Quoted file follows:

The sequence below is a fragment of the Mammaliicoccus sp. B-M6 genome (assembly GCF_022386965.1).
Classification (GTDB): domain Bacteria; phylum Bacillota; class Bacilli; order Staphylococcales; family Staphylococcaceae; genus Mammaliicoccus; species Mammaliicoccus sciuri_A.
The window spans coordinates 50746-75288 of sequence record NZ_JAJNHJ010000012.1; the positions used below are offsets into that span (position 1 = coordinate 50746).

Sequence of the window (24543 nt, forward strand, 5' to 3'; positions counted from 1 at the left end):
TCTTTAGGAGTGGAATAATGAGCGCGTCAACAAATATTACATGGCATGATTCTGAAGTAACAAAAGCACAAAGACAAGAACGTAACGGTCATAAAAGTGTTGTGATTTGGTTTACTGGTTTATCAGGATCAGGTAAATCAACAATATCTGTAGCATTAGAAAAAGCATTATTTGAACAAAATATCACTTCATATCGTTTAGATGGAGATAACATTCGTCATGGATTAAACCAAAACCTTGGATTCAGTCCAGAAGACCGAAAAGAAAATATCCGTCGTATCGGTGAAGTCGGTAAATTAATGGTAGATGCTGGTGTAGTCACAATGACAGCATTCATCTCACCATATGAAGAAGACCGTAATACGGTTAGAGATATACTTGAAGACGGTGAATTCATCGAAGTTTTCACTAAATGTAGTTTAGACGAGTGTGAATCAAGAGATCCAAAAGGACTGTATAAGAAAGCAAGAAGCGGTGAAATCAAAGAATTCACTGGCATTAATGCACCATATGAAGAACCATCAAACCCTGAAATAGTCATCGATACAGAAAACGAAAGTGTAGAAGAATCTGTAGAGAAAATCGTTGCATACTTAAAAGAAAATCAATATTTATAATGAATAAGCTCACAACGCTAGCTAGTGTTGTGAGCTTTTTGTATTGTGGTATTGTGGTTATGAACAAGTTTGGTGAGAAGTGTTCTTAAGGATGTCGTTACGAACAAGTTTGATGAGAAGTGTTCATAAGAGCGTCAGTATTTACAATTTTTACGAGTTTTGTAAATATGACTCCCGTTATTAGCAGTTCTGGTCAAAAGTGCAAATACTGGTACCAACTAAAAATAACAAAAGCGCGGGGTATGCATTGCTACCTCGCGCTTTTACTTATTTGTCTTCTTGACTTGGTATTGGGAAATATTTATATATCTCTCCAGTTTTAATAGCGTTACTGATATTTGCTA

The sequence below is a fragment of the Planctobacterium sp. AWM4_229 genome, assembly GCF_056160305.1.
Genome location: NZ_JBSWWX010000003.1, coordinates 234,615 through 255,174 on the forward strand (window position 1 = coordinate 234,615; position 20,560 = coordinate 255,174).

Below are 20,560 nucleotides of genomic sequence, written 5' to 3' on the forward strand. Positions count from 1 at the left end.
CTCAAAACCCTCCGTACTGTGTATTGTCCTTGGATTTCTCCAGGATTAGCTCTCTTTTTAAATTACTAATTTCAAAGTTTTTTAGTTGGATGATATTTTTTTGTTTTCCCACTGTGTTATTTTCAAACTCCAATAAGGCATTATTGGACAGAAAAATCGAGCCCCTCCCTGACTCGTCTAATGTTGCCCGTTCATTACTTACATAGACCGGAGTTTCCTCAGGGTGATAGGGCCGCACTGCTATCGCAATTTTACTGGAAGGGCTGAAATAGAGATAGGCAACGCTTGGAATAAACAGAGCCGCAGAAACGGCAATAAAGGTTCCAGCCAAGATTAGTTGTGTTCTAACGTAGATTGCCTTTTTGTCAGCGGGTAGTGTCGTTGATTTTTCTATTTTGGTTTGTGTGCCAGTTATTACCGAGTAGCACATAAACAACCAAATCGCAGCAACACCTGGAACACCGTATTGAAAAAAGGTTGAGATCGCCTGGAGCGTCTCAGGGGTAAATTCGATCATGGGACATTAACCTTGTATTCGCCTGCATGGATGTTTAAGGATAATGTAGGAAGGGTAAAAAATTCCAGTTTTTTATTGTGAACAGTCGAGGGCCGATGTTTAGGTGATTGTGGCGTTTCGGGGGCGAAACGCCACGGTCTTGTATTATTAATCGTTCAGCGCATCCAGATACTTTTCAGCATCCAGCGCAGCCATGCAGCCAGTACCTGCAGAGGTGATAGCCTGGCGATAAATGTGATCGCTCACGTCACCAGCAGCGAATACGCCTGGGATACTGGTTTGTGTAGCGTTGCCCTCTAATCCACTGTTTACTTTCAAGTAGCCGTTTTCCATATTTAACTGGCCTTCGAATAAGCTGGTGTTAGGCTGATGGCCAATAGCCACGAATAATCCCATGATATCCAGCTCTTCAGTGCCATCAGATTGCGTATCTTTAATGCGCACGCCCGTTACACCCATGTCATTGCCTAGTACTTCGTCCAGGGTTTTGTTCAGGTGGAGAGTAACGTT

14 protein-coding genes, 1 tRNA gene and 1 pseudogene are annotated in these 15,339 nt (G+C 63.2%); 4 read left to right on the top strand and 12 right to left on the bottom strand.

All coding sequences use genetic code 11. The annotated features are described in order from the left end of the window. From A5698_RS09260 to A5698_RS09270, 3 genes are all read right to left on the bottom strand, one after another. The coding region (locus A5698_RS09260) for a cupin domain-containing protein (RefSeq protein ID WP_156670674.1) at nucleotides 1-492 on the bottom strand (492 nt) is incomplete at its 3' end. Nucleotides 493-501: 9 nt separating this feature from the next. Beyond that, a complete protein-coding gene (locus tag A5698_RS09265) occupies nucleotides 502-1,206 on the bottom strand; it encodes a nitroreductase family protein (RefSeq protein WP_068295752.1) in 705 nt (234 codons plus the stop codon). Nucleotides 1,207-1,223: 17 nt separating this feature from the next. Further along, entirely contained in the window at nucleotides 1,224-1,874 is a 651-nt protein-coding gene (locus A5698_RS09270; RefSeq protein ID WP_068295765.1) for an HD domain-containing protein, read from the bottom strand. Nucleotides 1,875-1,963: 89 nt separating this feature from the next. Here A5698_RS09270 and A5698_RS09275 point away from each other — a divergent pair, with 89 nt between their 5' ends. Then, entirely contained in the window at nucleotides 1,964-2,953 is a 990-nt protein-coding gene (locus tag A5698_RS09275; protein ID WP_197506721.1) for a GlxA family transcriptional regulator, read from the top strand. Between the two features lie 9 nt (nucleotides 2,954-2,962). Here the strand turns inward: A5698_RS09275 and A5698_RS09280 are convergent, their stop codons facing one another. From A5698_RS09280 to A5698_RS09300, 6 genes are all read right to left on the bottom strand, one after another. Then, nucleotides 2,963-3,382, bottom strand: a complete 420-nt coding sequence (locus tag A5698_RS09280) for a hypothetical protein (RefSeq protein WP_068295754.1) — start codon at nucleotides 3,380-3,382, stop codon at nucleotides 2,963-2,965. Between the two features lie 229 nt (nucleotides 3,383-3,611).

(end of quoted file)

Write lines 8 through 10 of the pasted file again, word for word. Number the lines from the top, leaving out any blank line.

Below are 20,560 nucleotides of genomic sequence, written 5' to 3' on the forward strand. Positions count from 1 at the left end.
CTCAAAACCCTCCGTACTGTGTATTGTCCTTGGATTTCTCCAGGATTAGCTCTCTTTTTAAATTACTAATTTCAAAGTTTTTTAGTTGGATGATATTTTTTTGTTTTCCCACTGTGTTATTTTCAAACTCCAATAAGGCATTATTGGACAGAAAAATCGAGCCCCTCCCTGACTCGTCTAATGTTGCCCGTTCATTACTTACATAGACCGGAGTTTCCTCAGGGTGATAGGGCCGCACTGCTATCGCAATTTTACTGGAAGGGCTGAAATAGAGATAGGCAACGCTTGGAATAAACAGAGCCGCAGAAACGGCAATAAAGGTTCCAGCCAAGATTAGTTGTGTTCTAACGTAGATTGCCTTTTTGTCAGCGGGTAGTGTCGTTGATTTTTCTATTTTGGTTTGTGTGCCAGTTATTACCGAGTAGCACATAAACAACCAAATCGCAGCAACACCTGGAACACCGTATTGAAAAAAGGTTGAGATCGCCTGGAGCGTCTCAGGGGTAAATTCGATCATGGGACATTAACCTTGTATTCGCCTGCATGGATGTTTAAGGATAATGTAGGAAGGGTAAAAAATTCCAGTTTTTTATTGTGAACAGTCGAGGGCCGATGTTTAGGTGATTGTGGCGTTTCGGGGGCGAAACGCCACGGTCTTGTATTATTAATCGTTCAGCGCATCCAGATACTTTTCAGCATCCAGCGCAGCCATGCAGCCAGTACCTGCAGAGGTGATAGCCTGGCGATAAATGTGATCGCTCACGTCACCAGCAGCGAATACGCCTGGGATACTGGTTTGTGTAGCGTTGCCCTCTAATCCACTGTTTACTTTCAAGTAGCCGTTTTCCATATTTAACTGGCCTTCGAATAAGCTGGTGTTAGGCTGATGGCCAATAGCCACGAATAATCCCATGATATCCAGCTCTTCAGTGCCATCAGATTGCGTATCTTTAATGCGCACGCCCGTTACACCCATGTCATTGCCTAGTACTTCGTCCAGGGTTTTGTTCAGGTGGAGAGTAACGTT

14 protein-coding genes, 1 tRNA gene and 1 pseudogene are annotated in these 15,339 nt (G+C 63.2%); 4 read left to right on the top strand and 12 right to left on the bottom strand.